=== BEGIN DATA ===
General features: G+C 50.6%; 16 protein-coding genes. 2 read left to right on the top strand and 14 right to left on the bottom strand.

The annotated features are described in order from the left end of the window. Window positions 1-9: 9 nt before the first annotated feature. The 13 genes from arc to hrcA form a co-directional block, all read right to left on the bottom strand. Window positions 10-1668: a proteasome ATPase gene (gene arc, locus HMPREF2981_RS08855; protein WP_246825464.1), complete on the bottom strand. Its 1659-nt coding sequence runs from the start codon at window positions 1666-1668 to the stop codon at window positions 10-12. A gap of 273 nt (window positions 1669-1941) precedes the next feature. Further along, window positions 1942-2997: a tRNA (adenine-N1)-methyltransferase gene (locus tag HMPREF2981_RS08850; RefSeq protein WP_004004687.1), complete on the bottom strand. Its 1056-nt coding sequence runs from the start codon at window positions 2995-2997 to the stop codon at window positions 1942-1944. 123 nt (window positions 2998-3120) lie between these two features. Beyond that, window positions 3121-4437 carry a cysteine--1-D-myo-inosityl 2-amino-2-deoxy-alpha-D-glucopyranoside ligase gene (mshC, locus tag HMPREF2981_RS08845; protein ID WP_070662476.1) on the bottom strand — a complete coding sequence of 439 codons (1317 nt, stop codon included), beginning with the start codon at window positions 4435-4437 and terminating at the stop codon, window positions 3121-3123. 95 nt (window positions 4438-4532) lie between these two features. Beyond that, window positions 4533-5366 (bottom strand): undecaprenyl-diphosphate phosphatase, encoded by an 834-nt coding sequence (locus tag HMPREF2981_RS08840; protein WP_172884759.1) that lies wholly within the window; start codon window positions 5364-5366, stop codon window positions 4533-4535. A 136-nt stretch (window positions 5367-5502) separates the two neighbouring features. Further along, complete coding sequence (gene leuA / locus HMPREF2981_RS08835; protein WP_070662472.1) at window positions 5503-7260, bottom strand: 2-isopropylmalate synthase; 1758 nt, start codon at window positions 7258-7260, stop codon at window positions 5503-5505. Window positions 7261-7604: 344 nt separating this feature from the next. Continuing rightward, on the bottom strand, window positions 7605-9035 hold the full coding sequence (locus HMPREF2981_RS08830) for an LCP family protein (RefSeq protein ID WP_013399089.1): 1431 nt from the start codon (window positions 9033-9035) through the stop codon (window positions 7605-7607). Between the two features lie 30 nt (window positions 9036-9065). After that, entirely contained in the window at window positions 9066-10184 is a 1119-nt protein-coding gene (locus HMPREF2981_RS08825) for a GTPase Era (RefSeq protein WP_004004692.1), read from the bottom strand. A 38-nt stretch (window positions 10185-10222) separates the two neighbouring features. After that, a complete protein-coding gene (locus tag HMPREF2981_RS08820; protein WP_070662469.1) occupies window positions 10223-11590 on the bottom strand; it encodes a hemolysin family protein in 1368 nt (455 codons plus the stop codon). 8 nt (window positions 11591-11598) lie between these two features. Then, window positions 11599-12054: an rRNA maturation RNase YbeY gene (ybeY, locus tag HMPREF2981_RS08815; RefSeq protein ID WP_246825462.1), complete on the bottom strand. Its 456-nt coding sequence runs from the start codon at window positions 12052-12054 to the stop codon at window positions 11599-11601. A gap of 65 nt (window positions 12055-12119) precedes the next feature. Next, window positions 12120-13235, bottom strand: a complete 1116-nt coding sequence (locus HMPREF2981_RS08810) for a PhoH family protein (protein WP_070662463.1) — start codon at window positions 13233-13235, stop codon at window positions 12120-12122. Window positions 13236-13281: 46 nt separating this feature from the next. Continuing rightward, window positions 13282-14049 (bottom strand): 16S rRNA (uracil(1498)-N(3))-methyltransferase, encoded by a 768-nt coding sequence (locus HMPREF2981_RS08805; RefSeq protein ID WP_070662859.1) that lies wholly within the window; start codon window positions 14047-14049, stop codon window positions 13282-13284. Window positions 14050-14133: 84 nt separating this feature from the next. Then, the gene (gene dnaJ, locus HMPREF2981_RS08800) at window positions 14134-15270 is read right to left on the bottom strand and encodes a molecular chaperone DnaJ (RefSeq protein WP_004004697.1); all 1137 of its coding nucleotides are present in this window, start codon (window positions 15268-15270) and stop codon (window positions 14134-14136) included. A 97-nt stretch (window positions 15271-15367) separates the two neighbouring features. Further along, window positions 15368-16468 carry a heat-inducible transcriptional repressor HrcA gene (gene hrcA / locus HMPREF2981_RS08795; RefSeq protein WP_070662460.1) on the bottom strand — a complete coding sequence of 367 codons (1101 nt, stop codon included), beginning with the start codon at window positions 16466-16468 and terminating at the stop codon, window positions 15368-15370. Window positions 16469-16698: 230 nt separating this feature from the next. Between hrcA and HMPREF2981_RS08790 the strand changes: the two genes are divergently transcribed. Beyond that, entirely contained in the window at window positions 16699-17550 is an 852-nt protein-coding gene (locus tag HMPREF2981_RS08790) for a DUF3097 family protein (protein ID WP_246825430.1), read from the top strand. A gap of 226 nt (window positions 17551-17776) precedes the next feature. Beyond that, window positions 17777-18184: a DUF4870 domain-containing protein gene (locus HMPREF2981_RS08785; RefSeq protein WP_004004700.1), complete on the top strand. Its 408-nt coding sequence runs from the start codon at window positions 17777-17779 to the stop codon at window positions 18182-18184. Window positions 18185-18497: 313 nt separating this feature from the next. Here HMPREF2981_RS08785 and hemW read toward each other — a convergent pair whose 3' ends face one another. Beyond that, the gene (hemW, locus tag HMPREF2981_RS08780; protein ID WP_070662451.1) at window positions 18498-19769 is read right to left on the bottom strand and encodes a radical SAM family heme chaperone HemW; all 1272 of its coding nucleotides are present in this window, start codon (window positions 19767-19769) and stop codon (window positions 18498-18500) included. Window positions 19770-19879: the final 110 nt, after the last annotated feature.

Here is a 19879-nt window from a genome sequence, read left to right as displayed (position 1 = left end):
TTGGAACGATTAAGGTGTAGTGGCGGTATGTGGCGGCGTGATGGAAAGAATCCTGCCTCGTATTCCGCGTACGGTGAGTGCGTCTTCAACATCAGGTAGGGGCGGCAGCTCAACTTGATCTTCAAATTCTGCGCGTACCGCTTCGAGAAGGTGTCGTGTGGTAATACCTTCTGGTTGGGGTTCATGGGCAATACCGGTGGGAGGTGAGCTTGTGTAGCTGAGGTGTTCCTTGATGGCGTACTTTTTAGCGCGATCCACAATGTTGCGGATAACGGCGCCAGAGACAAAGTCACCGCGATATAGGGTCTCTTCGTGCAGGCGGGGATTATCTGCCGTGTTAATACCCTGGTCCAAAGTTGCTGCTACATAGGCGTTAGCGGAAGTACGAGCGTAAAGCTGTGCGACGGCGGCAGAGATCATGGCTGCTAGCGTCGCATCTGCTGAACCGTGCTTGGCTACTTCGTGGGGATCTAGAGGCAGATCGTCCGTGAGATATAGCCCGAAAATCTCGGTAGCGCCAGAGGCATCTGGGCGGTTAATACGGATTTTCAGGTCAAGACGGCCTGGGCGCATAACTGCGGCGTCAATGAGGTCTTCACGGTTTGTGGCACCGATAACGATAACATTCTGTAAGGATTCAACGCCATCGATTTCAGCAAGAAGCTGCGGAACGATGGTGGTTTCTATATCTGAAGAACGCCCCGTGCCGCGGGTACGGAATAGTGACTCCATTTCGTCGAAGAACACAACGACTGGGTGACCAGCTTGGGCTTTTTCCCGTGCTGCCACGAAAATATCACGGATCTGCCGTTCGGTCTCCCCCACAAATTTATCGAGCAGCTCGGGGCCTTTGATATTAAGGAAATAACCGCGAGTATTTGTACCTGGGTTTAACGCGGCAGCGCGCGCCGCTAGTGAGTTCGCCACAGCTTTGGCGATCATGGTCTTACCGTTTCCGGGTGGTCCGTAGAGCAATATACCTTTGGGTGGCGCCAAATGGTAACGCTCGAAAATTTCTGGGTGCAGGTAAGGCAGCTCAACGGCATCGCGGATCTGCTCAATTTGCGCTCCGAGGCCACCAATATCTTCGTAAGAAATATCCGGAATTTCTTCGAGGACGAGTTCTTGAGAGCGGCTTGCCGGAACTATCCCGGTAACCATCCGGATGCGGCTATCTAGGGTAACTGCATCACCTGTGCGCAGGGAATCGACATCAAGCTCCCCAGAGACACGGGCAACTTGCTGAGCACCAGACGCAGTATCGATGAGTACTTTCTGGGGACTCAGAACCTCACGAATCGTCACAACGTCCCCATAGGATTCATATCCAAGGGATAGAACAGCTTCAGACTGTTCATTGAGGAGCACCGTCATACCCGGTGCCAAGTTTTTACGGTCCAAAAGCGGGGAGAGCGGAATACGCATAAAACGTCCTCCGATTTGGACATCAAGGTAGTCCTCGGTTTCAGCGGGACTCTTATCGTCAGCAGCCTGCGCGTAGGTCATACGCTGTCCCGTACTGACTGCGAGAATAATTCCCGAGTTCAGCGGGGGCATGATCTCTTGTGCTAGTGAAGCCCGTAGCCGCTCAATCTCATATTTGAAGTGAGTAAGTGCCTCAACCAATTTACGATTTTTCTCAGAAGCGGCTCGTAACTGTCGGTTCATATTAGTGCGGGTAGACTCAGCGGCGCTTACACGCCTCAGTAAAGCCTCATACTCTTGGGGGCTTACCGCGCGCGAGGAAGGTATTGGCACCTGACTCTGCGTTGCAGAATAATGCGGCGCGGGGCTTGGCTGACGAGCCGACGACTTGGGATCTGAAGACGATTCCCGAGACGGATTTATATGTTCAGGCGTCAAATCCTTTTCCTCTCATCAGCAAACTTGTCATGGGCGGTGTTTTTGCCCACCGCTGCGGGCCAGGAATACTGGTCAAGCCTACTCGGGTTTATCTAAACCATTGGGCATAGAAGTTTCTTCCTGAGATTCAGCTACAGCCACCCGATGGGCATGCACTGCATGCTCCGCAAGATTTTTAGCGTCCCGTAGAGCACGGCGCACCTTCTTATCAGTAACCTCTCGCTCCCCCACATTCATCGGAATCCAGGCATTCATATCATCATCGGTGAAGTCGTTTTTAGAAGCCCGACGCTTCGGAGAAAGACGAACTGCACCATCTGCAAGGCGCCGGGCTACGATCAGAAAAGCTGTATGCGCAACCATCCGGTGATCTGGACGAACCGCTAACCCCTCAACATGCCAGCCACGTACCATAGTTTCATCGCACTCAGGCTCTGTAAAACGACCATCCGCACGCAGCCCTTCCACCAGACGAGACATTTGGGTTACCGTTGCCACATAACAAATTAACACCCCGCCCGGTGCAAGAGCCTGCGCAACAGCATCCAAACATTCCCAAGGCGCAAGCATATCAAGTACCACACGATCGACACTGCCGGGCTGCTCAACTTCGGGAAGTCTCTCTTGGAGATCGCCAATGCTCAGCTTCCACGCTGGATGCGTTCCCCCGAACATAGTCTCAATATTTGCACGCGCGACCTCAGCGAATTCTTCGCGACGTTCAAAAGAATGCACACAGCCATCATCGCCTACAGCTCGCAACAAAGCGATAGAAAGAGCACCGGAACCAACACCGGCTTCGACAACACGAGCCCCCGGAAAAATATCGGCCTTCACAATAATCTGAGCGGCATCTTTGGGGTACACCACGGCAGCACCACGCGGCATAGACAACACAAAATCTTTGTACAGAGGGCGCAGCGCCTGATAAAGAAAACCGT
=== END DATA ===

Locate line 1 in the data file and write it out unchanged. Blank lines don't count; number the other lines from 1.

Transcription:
General features: G+C 50.6%; 16 protein-coding genes. 2 read left to right on the top strand and 14 right to left on the bottom strand.